American Tower, Inc. purchased most of these sites in bulk from AT&T in the year 2000.  Some sites are well positioned for Cellular Telephone, 3G, and 4G wireless data services, plus other things like Media Flow and general use applications like FM broadcast and two-way.  Many sites, however, do not meet any specific needs and sit empty.  There was a large fire sale by American Tower in 2002 in which they unloaded about 1,900 of these sites as they were redundant.

I wrote a post titled Cold War Relic: ATT long lines site, Kingston,NY detailing one of these sites near me.  Keep in mind, there were thousands of these sites throughout the country.


Radio stations more and more revolve around networked computers.  Engineers need to understand computer networking, especially as it relates to audio distribution and playback.  Eventually, I see broadcast engineers being more computer science types rather than electrical engineering majors.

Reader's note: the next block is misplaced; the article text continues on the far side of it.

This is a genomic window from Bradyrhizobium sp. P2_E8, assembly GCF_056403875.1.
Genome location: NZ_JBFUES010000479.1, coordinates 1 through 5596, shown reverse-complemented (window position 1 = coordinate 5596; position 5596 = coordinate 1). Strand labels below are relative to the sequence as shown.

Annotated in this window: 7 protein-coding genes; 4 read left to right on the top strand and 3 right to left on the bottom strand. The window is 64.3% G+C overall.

What I have found out about computer networking is this: it is not rocket science.  In fact, most of it is pretty easy.  Physical networking and cabling are similar to audio and TELOC cabling.  Automation computer servers themselves are not difficult to understand as most of them run on some type of Windows program.  Other servers such as Apache for WWW and for FTP and streaming run on some type of LINUX OS.  LINUX is also not difficult to understand so long as one knows the right command line prompts.

The first part of understanding computers is networking.  Without a computer network, a computer is a glorified typewriter.  Almost every automation system and or digital editor requires some type of network.  Consoles and computers that use AOIP require well-constructed networks in order to operate properly.  To that end; cabling choices, network interface devices such as switches and routers, patch panels, and so forth need to be specified and installed with care.